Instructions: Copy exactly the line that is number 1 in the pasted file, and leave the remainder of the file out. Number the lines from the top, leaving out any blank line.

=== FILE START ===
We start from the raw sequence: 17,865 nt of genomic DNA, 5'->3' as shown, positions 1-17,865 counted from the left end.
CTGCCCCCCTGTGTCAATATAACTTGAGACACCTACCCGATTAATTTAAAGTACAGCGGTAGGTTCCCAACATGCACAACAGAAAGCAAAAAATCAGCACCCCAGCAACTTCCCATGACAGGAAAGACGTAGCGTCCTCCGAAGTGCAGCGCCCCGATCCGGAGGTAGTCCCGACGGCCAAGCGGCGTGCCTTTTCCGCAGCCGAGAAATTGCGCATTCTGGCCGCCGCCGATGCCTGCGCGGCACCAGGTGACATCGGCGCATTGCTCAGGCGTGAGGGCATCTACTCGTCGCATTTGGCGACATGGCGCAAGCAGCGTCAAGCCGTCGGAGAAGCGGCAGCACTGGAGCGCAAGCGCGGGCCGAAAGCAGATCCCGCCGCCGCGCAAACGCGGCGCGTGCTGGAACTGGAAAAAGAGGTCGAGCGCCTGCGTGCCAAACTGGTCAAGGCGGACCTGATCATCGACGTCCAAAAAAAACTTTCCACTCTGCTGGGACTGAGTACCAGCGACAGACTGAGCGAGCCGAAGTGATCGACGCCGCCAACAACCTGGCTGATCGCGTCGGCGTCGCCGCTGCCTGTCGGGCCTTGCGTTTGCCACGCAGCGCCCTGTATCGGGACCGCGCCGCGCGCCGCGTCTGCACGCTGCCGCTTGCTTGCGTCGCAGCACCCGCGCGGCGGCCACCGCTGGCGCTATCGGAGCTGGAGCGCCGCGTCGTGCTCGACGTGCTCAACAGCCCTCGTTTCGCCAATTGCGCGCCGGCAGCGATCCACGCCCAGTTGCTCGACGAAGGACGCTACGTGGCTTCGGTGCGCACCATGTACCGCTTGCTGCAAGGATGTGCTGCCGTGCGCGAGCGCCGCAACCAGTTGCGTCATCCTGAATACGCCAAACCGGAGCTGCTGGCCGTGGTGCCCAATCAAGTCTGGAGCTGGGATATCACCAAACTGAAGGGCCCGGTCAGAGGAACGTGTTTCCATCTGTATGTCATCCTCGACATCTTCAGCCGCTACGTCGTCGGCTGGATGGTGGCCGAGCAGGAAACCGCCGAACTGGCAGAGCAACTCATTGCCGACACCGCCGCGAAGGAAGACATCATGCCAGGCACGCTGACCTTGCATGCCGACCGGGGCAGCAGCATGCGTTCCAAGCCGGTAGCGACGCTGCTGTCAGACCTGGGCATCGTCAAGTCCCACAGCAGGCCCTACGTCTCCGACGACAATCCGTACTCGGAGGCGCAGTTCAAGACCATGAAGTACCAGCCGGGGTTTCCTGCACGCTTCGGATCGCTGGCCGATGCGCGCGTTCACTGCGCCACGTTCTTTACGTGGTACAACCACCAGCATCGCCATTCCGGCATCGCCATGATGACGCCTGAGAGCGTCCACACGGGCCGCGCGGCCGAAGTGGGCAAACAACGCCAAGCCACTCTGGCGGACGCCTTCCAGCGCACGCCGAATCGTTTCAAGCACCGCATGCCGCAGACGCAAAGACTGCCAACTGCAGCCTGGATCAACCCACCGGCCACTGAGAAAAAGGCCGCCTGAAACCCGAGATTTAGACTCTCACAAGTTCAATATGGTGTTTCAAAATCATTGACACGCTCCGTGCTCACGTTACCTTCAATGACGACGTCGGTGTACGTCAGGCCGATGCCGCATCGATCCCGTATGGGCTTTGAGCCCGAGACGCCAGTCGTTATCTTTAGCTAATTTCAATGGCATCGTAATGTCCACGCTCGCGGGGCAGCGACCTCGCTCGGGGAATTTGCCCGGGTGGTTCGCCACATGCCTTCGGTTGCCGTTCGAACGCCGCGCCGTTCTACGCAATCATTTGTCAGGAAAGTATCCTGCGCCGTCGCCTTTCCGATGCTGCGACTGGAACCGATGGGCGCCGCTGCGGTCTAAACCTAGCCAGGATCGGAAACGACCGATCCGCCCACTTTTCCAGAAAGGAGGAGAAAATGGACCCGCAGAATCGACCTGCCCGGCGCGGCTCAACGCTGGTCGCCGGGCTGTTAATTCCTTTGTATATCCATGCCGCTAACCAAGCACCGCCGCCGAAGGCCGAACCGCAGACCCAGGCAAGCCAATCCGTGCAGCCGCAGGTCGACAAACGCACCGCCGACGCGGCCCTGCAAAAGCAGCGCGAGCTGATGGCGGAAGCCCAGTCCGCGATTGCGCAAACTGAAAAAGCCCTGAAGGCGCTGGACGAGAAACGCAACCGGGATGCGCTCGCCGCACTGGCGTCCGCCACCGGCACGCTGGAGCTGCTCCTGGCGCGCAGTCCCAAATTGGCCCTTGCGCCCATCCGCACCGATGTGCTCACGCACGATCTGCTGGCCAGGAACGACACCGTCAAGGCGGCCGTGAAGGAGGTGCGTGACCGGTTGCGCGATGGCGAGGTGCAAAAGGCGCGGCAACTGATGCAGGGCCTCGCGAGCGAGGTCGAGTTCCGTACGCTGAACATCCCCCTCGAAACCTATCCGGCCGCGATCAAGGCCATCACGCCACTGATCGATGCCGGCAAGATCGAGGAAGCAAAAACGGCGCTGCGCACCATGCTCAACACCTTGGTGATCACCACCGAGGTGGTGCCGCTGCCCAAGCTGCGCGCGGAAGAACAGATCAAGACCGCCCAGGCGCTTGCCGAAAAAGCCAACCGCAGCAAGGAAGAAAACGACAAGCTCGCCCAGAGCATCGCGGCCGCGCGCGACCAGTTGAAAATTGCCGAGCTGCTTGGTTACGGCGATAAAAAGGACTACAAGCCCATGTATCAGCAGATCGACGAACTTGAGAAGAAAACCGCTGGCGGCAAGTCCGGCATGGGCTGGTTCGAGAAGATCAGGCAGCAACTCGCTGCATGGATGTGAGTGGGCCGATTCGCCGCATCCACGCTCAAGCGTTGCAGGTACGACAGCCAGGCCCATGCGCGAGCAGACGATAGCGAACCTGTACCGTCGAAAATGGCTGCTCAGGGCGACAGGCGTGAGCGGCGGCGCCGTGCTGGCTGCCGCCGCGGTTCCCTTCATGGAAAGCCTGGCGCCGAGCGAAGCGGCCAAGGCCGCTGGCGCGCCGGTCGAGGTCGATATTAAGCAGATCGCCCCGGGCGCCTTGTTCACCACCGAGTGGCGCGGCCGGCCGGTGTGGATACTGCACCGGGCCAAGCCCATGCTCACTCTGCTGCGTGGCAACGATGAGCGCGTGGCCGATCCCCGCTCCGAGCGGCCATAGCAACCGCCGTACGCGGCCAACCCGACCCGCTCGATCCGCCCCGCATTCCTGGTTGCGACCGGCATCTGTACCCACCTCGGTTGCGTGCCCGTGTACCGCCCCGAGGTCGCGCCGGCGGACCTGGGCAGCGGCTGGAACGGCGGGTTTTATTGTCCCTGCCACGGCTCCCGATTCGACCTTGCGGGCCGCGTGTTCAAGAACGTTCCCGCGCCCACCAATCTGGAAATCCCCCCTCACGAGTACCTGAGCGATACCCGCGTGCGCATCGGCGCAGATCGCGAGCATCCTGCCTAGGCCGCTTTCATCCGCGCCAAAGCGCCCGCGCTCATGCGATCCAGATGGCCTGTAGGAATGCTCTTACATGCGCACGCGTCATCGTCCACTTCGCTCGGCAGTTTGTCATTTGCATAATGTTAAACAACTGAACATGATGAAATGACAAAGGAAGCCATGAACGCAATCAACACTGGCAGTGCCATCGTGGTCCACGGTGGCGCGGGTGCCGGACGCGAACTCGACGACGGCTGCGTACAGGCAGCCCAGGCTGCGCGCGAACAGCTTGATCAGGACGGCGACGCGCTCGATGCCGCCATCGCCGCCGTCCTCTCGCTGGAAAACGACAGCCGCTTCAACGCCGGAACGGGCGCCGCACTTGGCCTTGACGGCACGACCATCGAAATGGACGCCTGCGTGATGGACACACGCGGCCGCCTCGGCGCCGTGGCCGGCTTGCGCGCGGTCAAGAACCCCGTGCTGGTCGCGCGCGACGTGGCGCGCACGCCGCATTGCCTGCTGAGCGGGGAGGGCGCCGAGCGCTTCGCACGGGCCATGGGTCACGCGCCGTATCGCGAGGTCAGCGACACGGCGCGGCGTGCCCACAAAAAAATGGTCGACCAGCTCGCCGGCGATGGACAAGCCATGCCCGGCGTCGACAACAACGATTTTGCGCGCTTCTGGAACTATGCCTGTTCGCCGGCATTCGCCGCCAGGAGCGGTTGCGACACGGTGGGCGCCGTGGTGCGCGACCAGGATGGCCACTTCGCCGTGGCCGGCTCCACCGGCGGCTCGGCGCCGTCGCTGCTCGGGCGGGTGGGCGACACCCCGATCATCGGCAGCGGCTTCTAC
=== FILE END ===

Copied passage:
We start from the raw sequence: 17,865 nt of genomic DNA, 5'->3' as shown, positions 1-17,865 counted from the left end.